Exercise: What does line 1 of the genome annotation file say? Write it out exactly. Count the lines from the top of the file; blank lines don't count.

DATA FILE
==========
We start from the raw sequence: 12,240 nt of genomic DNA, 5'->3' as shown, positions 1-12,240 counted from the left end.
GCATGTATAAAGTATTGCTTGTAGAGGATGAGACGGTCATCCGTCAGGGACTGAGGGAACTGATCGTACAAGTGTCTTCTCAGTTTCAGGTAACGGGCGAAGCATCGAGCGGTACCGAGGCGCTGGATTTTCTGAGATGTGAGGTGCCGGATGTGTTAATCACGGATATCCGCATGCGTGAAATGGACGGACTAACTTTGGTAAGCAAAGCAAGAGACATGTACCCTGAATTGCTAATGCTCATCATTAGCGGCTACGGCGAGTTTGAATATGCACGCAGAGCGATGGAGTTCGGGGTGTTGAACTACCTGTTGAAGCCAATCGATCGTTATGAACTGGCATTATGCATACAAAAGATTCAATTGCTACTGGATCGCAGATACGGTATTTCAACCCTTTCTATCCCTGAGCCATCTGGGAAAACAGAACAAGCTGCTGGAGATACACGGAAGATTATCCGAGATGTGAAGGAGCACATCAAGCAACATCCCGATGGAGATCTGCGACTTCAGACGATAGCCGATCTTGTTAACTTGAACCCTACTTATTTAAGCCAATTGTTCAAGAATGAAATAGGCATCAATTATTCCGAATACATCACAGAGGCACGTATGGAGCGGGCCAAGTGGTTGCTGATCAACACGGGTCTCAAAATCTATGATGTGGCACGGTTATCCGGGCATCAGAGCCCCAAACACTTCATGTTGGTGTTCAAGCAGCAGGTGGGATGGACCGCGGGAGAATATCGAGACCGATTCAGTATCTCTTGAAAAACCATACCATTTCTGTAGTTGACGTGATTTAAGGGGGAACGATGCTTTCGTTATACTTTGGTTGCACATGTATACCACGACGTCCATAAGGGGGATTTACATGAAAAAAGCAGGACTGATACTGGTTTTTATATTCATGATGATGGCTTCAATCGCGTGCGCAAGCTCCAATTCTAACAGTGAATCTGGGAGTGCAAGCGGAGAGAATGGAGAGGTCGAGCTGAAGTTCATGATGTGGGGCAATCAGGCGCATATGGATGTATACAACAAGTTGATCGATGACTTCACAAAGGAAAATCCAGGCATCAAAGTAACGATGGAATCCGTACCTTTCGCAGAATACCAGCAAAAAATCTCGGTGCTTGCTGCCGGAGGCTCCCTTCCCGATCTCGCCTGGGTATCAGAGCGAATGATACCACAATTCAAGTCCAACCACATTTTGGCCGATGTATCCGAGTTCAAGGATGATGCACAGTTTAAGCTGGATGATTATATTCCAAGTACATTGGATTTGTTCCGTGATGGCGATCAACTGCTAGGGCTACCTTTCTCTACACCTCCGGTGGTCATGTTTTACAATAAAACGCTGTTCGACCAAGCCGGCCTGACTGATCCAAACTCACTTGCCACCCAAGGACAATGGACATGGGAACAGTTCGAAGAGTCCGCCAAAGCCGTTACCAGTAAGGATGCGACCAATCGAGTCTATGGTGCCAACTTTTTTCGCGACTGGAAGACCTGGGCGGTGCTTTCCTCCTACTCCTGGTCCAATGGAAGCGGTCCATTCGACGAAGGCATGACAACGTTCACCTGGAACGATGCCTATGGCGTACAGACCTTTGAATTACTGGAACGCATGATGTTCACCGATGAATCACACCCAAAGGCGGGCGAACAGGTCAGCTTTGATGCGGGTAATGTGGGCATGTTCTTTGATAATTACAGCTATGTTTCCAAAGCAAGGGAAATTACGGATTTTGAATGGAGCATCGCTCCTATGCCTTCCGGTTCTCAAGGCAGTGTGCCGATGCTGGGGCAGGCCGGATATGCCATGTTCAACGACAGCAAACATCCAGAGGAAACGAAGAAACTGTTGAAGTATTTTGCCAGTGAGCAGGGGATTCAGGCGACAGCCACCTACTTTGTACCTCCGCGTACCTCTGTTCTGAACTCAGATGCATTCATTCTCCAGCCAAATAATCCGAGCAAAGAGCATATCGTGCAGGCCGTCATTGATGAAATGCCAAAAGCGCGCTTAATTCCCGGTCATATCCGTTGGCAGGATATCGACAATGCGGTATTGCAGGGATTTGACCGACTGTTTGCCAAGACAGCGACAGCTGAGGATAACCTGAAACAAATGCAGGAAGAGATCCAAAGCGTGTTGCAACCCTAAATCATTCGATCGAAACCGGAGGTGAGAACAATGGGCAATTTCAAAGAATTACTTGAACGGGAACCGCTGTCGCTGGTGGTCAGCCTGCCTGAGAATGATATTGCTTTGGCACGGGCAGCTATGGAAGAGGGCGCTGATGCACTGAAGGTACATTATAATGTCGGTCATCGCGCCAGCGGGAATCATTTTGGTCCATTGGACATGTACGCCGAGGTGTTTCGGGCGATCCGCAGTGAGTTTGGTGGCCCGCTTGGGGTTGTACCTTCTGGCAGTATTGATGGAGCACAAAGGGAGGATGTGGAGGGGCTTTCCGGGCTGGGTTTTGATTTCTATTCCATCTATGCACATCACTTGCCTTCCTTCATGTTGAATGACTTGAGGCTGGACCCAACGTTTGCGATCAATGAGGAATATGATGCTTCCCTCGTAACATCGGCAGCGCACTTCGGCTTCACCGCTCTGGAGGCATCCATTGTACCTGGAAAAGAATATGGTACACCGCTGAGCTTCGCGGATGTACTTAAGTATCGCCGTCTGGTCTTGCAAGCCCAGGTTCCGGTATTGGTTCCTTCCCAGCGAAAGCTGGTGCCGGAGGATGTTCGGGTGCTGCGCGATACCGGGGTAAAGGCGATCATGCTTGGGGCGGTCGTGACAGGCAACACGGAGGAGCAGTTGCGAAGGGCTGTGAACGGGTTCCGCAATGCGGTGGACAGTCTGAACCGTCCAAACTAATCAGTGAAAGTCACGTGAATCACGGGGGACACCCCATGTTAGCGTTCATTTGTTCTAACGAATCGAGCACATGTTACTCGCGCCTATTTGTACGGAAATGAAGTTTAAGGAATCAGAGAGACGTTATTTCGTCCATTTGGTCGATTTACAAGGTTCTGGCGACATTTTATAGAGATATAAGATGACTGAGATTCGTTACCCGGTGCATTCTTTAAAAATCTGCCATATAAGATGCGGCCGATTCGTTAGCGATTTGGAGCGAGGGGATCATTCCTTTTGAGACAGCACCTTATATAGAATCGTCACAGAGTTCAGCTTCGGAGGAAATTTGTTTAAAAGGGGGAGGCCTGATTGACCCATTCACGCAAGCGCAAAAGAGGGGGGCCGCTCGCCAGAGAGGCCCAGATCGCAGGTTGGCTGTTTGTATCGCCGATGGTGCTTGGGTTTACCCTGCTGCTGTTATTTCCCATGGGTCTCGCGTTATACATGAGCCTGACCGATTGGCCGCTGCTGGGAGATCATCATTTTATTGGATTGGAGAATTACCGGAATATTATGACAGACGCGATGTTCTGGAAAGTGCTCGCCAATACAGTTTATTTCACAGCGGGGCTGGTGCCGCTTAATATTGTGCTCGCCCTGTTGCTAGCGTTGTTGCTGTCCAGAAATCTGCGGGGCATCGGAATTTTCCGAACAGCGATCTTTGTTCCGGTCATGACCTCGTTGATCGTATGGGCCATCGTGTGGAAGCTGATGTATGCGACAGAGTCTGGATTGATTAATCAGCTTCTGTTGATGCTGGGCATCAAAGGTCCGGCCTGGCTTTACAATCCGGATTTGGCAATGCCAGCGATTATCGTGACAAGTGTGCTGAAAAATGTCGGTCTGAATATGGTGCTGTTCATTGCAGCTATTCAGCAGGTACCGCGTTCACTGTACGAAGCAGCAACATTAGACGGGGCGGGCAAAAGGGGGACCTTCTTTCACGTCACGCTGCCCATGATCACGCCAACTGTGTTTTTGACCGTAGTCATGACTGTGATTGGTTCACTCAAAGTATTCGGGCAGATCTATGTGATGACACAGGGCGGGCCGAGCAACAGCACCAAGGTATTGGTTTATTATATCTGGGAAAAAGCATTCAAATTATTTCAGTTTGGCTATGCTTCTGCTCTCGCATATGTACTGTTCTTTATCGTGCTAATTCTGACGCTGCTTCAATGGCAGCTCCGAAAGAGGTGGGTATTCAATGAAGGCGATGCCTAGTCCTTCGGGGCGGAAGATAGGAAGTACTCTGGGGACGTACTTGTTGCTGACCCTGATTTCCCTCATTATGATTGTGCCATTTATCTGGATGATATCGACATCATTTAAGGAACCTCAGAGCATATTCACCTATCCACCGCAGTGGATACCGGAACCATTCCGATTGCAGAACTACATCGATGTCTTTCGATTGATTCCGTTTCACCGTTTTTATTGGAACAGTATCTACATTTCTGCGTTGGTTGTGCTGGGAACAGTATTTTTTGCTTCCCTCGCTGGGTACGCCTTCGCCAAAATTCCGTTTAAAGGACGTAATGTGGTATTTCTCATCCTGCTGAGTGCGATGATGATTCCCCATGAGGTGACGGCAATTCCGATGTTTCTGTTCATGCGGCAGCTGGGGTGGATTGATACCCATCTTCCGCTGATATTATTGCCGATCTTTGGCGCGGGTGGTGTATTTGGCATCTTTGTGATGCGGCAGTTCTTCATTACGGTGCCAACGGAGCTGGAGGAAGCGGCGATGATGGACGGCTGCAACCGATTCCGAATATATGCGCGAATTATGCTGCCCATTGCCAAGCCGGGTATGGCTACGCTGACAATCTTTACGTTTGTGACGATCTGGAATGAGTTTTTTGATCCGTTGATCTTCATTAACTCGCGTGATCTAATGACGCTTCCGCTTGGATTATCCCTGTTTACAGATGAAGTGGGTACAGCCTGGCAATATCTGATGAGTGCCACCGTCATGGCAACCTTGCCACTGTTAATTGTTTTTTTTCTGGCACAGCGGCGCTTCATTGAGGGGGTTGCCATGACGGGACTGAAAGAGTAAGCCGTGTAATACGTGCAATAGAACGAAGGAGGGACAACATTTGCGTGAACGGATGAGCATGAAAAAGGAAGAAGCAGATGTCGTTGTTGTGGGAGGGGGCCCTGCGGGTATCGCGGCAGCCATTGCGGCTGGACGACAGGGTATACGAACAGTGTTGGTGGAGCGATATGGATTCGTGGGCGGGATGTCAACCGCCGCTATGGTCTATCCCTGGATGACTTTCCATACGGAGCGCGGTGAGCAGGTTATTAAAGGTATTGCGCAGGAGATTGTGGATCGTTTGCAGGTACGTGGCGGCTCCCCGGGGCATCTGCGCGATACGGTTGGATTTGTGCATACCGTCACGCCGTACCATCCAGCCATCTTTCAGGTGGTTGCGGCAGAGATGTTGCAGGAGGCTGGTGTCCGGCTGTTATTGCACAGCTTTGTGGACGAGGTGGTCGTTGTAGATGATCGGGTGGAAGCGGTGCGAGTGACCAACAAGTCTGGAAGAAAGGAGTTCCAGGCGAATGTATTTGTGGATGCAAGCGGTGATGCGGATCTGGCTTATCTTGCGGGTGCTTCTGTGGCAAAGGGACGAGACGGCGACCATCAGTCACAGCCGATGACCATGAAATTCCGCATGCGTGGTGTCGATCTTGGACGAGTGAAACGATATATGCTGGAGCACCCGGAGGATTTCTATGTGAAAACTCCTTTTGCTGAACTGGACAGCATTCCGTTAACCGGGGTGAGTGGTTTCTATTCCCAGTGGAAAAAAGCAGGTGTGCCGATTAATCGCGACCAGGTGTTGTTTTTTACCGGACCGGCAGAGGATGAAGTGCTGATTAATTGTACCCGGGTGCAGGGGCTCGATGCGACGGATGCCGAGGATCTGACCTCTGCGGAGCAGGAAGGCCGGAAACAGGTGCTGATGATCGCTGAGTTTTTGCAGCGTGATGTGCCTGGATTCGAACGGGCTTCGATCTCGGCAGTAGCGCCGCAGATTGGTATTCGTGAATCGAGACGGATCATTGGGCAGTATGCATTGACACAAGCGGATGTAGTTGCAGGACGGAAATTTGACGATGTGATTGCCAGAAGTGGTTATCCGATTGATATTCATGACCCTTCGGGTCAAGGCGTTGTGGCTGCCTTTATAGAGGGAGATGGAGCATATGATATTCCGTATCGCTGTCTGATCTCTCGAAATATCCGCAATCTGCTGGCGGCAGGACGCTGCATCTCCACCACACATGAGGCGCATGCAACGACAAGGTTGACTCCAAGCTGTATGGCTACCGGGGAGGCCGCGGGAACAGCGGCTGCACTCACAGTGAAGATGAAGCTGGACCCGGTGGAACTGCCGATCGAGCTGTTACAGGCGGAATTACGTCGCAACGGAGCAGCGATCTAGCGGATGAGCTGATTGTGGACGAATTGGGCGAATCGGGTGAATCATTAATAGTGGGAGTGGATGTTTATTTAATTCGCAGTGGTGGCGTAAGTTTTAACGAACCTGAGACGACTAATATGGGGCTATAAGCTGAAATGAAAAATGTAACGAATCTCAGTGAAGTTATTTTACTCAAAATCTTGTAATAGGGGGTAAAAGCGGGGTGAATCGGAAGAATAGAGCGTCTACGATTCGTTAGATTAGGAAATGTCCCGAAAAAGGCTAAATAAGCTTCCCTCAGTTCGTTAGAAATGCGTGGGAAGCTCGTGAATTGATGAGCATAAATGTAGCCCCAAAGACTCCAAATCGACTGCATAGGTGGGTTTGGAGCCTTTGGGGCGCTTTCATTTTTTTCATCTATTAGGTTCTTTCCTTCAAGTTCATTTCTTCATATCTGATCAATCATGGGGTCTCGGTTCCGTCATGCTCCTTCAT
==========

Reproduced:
We start from the raw sequence: 12,240 nt of genomic DNA, 5'->3' as shown, positions 1-12,240 counted from the left end.